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Supporting English as an Additional Language (EAL) at transition to school - Case studies on supporting transition - Springvale Service for Children

Springvale Service for Children: ‘Everything comes back to relationships’

Springvale Service for Children (SSC) is an integrated service offering a range of services for young children and their families. This includes child care and kindergarten, maternal and child health, play groups and toy library.

The linguistic and cultural diversity of families accessing the centre reflects that of the broader community. For example, of the 160 families currently attending the early learning programs, approximately 98% of children have English as an additional language.

The ELP team leader and director were interviewed for this case study.


Springvale is approximately 20 kilometres south-east of central Melbourne, and is one of Melbourne’s most culturally diverse suburbs.

Almost 70% of Springvale residents were born overseas, and they come from almost 100 countries. Almost 80% of residents speak a language other than English.

Building relationships

Taking time to develop relationships with families is central to the way SSC engage with their community:

‘A relationship must be formed before you can make any decisions. It takes time to understand what it is that families and children need.’ (ELP Team Leader)

A welcoming environment

Creating a welcoming environment for children and families is the first step in engaging families at SSC. The venue has been designed so that the toy library (including the many toys and resources) is located at the front of the building, and is visible to families on arrival.

The service has rooms that are accessible to community groups. This creates a safe, accessible space for all community members (not just children) who speak languages other than English.

An open space adjacent to the kindergarten and child care rooms allows staff to meet informally with children and their families. The area includes comfortable chairs and soft furnishings and includes many books, and toys for young children.

Cultural awareness

Cultural awareness and inclusivity are key to building relationships with families:

‘You come and look for ‘culture in our centre’ - do you have photos of that culture? We don’t need all those things - everything about this centre is multicultural. It’s in our practice, it’s what we are modelling and the time we take to develop relationships and find out what’s appropriate. It comes down to the willingness to find out and not making assumptions.’ (Director)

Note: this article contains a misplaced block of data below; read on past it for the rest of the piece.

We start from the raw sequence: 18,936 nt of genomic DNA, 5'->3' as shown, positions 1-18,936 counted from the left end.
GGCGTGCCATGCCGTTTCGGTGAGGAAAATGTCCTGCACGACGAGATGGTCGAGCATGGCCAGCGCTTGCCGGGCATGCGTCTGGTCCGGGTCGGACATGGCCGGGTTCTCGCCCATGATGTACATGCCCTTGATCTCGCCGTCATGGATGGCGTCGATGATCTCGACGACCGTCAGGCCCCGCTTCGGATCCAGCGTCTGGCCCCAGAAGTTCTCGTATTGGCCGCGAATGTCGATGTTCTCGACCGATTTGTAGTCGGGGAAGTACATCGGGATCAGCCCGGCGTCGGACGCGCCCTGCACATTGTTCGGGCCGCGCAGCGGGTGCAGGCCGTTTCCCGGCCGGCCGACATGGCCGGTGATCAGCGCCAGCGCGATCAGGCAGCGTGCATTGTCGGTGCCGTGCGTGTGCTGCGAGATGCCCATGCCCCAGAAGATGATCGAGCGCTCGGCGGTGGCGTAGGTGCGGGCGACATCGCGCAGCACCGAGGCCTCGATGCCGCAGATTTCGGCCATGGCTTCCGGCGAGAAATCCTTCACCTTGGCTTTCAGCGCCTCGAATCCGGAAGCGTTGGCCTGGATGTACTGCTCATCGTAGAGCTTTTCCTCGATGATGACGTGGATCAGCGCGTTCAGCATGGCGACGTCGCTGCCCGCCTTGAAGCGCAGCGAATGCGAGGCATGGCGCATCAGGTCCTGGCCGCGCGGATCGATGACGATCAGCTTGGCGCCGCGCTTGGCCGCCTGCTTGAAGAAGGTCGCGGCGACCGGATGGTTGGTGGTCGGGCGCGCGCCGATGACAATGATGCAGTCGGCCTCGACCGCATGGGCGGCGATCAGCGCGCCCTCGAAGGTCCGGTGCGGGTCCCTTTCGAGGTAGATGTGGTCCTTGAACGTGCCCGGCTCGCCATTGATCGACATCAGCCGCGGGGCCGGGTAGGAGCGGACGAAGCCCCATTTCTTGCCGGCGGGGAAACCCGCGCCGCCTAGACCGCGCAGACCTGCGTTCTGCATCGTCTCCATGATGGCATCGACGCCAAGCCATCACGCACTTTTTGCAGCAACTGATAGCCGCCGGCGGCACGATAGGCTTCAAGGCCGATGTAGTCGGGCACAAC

SSC informal assistance includes helping EAL families navigate complex cultural expectations within and outside the early learning context.

Supporting home language

The maintenance of home language is supported through the relationships that are formed at SSC. Relationships between bilingual educators and families enable the maintenance of home language, which may otherwise have been lost.

Multicultural staff

The role of multicultural staff:

‘We have the gift of having such a multicultural staff here. We had a case where a family’s home language (Vietnamese) was not as strong as it used to be; the educator in the room spoke fluent Vietnamese and taught the daughter to speak Vietnamese. The family has asked for this to occur and they are supporting the language at home and reconnecting to their first language.’ (Director)

‘While bilingual educators have the unique ability to communicate with families, relationships between educators within rooms are built on the foundation that all staff are to be inclusive of all (other) staff in the room, everyone has a responsibility to support the relationship building and everyone has a role in the room.’ (Director)

Supporting English language learning

Bilingual educators ensure that EAL children in the classroom are fully supported. This extends to family preferences for language in the classroom. Preferences for learning and speaking home language or English are respected and supported.

For example, some families don’t want their children speaking Vietnamese. They want them to learn English and to go to school speaking English well. When educators at SSC who speak both languages say something to the children in Vietnamese, they then say it again in English.

Supporting transition to school

SSC approaches transition to school as an extension of the relationships that have been built between educators, schools and families. To avoid a ‘tokenistic’ approach, the ELP team leader is responsible for the transition to school program. She plans the program and focuses on fostering relationships within the community:

‘We are a community engaged service and part of our community is the school’. (ELP Team Leader)

A hands-on transition process

SSC ensures that all educators share a philosophy for working with families around transition. The first step is to meet with families to ascertain their transition needs. SSC supports their information seeking and encourages their participation in transition processes. Families are invited to share their perspectives and expectations of school, asking for example: What do they think it will be like? What will happen there?

SSC documents the transition process, and clarifies language and other processes that are unfamiliar to families.